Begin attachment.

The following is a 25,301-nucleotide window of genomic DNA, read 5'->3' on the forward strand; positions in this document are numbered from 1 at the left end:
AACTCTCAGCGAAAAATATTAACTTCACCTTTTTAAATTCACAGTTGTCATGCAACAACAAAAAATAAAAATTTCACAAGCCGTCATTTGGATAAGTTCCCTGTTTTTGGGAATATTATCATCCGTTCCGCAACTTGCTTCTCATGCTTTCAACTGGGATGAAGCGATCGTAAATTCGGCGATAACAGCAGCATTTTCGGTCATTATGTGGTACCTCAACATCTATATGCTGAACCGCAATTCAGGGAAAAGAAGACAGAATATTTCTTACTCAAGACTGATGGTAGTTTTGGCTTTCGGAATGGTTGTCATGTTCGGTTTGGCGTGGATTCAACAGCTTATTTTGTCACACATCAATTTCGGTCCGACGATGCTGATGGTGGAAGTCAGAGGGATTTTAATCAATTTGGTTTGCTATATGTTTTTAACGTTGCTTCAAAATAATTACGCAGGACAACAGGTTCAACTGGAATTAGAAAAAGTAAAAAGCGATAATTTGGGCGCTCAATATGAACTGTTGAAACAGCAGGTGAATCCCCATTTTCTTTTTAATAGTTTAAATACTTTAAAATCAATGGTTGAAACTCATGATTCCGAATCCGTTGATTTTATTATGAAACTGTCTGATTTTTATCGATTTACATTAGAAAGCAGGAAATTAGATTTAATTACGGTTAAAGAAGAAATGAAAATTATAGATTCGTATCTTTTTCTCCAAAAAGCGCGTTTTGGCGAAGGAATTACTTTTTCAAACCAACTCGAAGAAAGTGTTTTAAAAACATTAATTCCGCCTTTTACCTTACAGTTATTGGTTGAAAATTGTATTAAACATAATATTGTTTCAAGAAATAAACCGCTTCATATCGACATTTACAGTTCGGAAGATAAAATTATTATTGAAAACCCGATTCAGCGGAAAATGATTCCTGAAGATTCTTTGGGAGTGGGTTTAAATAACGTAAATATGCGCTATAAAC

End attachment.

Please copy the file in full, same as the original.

The following is a 25,301-nucleotide window of genomic DNA, read 5'->3' on the forward strand; positions in this document are numbered from 1 at the left end:
AACTCTCAGCGAAAAATATTAACTTCACCTTTTTAAATTCACAGTTGTCATGCAACAACAAAAAATAAAAATTTCACAAGCCGTCATTTGGATAAGTTCCCTGTTTTTGGGAATATTATCATCCGTTCCGCAACTTGCTTCTCATGCTTTCAACTGGGATGAAGCGATCGTAAATTCGGCGATAACAGCAGCATTTTCGGTCATTATGTGGTACCTCAACATCTATATGCTGAACCGCAATTCAGGGAAAAGAAGACAGAATATTTCTTACTCAAGACTGATGGTAGTTTTGGCTTTCGGAATGGTTGTCATGTTCGGTTTGGCGTGGATTCAACAGCTTATTTTGTCACACATCAATTTCGGTCCGACGATGCTGATGGTGGAAGTCAGAGGGATTTTAATCAATTTGGTTTGCTATATGTTTTTAACGTTGCTTCAAAATAATTACGCAGGACAACAGGTTCAACTGGAATTAGAAAAAGTAAAAAGCGATAATTTGGGCGCTCAATATGAACTGTTGAAACAGCAGGTGAATCCCCATTTTCTTTTTAATAGTTTAAATACTTTAAAATCAATGGTTGAAACTCATGATTCCGAATCCGTTGATTTTATTATGAAACTGTCTGATTTTTATCGATTTACATTAGAAAGCAGGAAATTAGATTTAATTACGGTTAAAGAAGAAATGAAAATTATAGATTCGTATCTTTTTCTCCAAAAAGCGCGTTTTGGCGAAGGAATTACTTTTTCAAACCAACTCGAAGAAAGTGTTTTAAAAACATTAATTCCGCCTTTTACCTTACAGTTATTGGTTGAAAATTGTATTAAACATAATATTGTTTCAAGAAATAAACCGCTTCATATCGACATTTACAGTTCGGAAGATAAAATTATTATTGAAAACCCGATTCAGCGGAAAATGATTCCTGAAGATTCTTTGGGAGTGGGTTTAAATAACGTAAATATGCGCTATAAAC